|Publication number||US6861273 B2|
|Application number||US 09/846,150|
|Publication date||Mar 1, 2005|
|Filing date||Apr 30, 2001|
|Priority date||Apr 30, 2001|
|Also published as||US20020160545|
|Publication number||09846150, 846150, US 6861273 B2, US 6861273B2, US-B2-6861273, US6861273 B2, US6861273B2|
|Inventors||Erik Anderson, Patrick P. Naulleau|
|Original Assignee||Euv Llc|
|Export Citation||BiBTeX, EndNote, RefMan|
|Patent Citations (14), Referenced by (10), Classifications (21), Legal Events (6)|
|External Links: USPTO, USPTO Assignment, Espacenet|
The U.S. Government has certain rights in this invention pursuant to Contract No. DE-AC03-76SF00098 between the United States Department of Energy and the University of California for the operation of the Lawrence Berkeley National Laboratory.
The invention relates to high-efficiency multilevel optical elements and particularly to fabrication techniques that produce a well-controlled, random relief, engineered surfaces by electron beam exposure having a spatially varying dose on a layer of curable material (e.g, low dielectric constant material) and partially clearing uncured portions.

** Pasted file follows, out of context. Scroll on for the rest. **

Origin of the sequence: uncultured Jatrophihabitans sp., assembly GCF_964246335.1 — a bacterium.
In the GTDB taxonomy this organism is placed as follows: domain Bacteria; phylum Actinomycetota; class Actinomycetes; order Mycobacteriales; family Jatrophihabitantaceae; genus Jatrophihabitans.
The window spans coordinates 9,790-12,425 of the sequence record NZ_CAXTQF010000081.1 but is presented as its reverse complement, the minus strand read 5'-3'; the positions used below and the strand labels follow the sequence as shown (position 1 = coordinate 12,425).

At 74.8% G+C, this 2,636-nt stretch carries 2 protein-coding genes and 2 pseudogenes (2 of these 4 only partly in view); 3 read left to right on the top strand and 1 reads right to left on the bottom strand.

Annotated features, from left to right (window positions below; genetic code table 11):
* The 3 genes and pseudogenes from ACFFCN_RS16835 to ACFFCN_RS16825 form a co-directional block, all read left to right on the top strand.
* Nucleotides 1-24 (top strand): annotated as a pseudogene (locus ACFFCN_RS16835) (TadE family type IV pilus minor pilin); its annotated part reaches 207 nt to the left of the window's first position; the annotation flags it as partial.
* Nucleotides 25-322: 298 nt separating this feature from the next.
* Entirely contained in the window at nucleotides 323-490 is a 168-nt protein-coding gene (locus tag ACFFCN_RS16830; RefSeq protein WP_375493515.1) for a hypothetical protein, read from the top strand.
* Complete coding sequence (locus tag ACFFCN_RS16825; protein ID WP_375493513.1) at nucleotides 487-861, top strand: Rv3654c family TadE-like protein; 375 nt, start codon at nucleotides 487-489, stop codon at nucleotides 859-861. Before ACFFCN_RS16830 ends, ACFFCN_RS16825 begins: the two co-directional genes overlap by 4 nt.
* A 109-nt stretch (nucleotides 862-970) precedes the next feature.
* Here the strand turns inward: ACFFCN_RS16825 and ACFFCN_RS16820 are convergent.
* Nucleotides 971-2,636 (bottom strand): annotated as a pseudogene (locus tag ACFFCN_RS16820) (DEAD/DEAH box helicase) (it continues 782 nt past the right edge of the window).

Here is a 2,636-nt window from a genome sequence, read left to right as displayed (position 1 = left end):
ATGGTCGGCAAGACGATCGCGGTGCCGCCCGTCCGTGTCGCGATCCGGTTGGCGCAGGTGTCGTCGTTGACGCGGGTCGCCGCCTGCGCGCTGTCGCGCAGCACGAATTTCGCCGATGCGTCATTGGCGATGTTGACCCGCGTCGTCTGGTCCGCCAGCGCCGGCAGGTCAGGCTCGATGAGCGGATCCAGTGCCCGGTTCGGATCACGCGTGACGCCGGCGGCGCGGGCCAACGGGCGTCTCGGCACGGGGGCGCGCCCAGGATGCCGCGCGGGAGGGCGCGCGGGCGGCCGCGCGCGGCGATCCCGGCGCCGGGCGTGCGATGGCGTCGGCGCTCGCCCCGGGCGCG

Diffusers play a very important role in the realm of optics. These devices are often used as integral parts of illumination systems for a wide range of optical devices. With the advent of multilayer reflectors, optical systems have been pushing towards ever-shorter wavelengths. Recently, extreme ultraviolet (EUV) wavelength systems have attracted significant interest due to their applicability to next-generation projection lithography for semiconductor manufacturing. It would be highly desirable to have diffusers for this new area of optics. In visible-light systems, diffusers are typically based on rough transmission devices that impart a spatially random phase shift on the light by virtue of the light passing through random lengths of phase shifting material. This is convenient at visible wavelengths because numerous materials, such as glass, exist that provide strong phase shift with negligible attenuation relative to free space. At EUV, however, such materials are hard to find. It is, therefore, preferable to use reflection diffusers at EUV wavelengths. A reflection diffuser at EUV can be, in principle, produced by depositing an EUV reflective multilayer onto a rough substrate. The spatially random surface height acts to impart a random phase shift upon reflection, diffusing the light. To achieve adequate efficiency, however, the roughness of the substrate must be well controlled. Experience has shown that naturally rough substrates do not provide enough control for the fabrication of effective EUV diffusers. Practical EUV diffusers, thus, require the use of engineered random relief substrates. The art is in need of a fabrication method allowing arbitrary random relief substrates to be fabricated for use with EUV diffusers.